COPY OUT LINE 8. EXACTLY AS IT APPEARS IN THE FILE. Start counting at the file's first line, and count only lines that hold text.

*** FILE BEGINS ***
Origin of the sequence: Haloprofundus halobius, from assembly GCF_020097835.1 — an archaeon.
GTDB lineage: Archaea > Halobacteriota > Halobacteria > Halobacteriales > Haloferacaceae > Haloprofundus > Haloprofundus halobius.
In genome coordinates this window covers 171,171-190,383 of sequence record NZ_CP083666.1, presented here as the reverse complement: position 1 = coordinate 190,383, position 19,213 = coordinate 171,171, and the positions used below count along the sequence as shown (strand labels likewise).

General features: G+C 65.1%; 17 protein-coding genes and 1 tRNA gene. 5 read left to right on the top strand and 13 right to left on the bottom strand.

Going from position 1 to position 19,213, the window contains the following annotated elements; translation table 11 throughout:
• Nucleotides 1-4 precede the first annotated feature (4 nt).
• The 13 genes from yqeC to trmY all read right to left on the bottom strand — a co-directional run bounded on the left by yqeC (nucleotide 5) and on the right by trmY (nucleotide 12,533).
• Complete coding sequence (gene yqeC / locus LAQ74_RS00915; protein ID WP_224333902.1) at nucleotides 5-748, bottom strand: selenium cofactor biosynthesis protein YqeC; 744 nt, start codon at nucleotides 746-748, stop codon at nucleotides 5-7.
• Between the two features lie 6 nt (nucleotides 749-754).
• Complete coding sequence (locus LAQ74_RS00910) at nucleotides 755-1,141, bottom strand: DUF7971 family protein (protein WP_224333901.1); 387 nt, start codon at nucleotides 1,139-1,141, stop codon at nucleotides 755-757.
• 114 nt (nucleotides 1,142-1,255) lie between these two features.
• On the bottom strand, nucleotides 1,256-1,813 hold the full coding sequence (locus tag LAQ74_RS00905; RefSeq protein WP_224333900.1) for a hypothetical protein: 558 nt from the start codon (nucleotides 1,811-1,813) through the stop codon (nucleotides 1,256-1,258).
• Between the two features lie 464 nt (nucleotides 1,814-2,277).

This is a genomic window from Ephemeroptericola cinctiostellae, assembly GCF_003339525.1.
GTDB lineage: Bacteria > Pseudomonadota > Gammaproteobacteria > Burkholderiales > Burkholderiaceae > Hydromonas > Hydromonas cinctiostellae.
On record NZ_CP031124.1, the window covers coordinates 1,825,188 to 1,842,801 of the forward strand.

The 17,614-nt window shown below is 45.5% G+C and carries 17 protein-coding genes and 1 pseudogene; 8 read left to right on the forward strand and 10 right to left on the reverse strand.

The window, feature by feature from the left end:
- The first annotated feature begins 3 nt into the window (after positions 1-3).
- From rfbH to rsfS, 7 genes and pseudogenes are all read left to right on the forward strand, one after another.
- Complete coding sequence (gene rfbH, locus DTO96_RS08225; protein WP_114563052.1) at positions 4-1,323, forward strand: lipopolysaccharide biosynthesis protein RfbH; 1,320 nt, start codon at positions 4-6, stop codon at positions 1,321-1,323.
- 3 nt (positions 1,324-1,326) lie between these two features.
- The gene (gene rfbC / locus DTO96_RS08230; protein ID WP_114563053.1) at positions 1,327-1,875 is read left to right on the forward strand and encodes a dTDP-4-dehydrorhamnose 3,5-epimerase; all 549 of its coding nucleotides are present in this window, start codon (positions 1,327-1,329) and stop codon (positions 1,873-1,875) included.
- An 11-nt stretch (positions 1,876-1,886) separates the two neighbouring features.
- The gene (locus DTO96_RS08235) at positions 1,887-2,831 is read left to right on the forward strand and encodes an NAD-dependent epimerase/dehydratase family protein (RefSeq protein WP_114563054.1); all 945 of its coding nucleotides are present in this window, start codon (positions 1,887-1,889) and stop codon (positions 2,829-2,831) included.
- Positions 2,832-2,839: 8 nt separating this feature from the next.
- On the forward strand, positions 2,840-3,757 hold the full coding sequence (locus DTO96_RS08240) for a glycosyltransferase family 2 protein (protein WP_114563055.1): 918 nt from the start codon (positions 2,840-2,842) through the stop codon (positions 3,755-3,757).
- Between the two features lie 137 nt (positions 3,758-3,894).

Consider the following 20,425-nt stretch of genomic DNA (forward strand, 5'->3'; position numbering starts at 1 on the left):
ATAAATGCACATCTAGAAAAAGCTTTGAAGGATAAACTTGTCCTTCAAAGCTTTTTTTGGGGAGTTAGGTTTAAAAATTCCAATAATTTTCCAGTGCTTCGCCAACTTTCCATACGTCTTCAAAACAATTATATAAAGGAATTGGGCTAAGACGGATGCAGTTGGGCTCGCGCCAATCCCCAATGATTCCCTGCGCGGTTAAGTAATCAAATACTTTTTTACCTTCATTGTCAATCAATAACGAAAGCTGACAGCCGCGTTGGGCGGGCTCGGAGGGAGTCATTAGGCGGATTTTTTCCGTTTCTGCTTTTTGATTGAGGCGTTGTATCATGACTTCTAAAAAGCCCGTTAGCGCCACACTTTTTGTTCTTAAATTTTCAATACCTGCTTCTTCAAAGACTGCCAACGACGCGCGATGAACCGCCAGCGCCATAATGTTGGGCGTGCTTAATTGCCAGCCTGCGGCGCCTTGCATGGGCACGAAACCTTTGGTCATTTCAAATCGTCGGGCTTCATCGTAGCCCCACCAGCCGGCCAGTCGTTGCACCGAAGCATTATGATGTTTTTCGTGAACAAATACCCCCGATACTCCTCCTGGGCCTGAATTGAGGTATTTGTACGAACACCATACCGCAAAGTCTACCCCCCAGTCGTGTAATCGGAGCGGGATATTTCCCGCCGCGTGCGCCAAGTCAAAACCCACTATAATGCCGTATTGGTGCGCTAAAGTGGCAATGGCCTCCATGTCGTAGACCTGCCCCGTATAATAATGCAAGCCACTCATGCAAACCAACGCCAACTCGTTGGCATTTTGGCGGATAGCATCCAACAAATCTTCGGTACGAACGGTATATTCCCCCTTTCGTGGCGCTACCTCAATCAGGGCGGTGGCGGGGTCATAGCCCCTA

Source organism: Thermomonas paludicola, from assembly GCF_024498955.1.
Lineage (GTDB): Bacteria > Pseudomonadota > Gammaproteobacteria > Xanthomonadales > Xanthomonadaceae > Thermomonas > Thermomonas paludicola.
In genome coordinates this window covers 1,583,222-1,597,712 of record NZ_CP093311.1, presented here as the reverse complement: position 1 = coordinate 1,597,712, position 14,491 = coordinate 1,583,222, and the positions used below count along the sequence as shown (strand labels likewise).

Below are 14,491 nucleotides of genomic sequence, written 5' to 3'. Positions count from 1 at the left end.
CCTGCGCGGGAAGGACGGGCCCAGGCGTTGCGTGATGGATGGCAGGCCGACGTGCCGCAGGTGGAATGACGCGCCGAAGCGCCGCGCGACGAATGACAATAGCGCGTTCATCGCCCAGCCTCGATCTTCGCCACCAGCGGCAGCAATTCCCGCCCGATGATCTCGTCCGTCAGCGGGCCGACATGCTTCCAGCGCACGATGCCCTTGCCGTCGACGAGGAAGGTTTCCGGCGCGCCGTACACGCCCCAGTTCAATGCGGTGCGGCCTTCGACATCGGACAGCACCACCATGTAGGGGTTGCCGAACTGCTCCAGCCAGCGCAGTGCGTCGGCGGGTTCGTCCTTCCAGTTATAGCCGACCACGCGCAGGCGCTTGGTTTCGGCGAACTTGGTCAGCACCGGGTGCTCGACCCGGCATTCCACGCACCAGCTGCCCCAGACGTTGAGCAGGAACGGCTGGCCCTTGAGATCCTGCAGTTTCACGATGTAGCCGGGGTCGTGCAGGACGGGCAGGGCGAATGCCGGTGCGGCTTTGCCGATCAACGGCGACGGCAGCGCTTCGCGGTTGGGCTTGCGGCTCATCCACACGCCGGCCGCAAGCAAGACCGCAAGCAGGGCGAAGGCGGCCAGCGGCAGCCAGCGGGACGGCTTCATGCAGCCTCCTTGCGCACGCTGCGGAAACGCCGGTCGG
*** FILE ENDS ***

• Complete coding sequence (gene yqeC / locus LAQ74_RS00915; protein ID WP_224333902.1) at nucleotides 5-748, bottom strand: selenium cofactor biosynthesis protein YqeC; 744 nt, start codon at nucleotides 746-748, stop codon at nucleotides 5-7.